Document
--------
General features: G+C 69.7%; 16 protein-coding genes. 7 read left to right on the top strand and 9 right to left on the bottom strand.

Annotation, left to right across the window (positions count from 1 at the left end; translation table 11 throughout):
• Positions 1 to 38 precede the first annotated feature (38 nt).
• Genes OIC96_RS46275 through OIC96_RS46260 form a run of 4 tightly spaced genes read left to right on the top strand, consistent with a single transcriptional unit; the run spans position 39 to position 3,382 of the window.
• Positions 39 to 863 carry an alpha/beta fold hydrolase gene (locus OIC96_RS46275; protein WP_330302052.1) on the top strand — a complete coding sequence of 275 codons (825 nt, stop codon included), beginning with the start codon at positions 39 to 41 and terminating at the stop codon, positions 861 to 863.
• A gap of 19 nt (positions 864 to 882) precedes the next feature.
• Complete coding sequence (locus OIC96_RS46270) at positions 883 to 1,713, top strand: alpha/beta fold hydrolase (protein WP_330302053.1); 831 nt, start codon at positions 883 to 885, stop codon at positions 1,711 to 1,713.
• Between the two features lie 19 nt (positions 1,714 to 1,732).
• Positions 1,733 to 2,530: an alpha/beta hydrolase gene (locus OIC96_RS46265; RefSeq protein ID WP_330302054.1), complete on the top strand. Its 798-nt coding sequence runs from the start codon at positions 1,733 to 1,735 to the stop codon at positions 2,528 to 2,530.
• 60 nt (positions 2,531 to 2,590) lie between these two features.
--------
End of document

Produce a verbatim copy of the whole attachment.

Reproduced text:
General features: G+C 69.7%; 16 protein-coding genes. 7 read left to right on the top strand and 9 right to left on the bottom strand.

Annotation, left to right across the window (positions count from 1 at the left end; translation table 11 throughout):
• Positions 1 to 38 precede the first annotated feature (38 nt).
• Genes OIC96_RS46275 through OIC96_RS46260 form a run of 4 tightly spaced genes read left to right on the top strand, consistent with a single transcriptional unit; the run spans position 39 to position 3,382 of the window.
• Positions 39 to 863 carry an alpha/beta fold hydrolase gene (locus OIC96_RS46275; protein WP_330302052.1) on the top strand — a complete coding sequence of 275 codons (825 nt, stop codon included), beginning with the start codon at positions 39 to 41 and terminating at the stop codon, positions 861 to 863.
• A gap of 19 nt (positions 864 to 882) precedes the next feature.
• Complete coding sequence (locus OIC96_RS46270) at positions 883 to 1,713, top strand: alpha/beta fold hydrolase (protein WP_330302053.1); 831 nt, start codon at positions 883 to 885, stop codon at positions 1,711 to 1,713.
• Between the two features lie 19 nt (positions 1,714 to 1,732).
• Positions 1,733 to 2,530: an alpha/beta hydrolase gene (locus OIC96_RS46265; RefSeq protein ID WP_330302054.1), complete on the top strand. Its 798-nt coding sequence runs from the start codon at positions 1,733 to 1,735 to the stop codon at positions 2,528 to 2,530.
• 60 nt (positions 2,531 to 2,590) lie between these two features.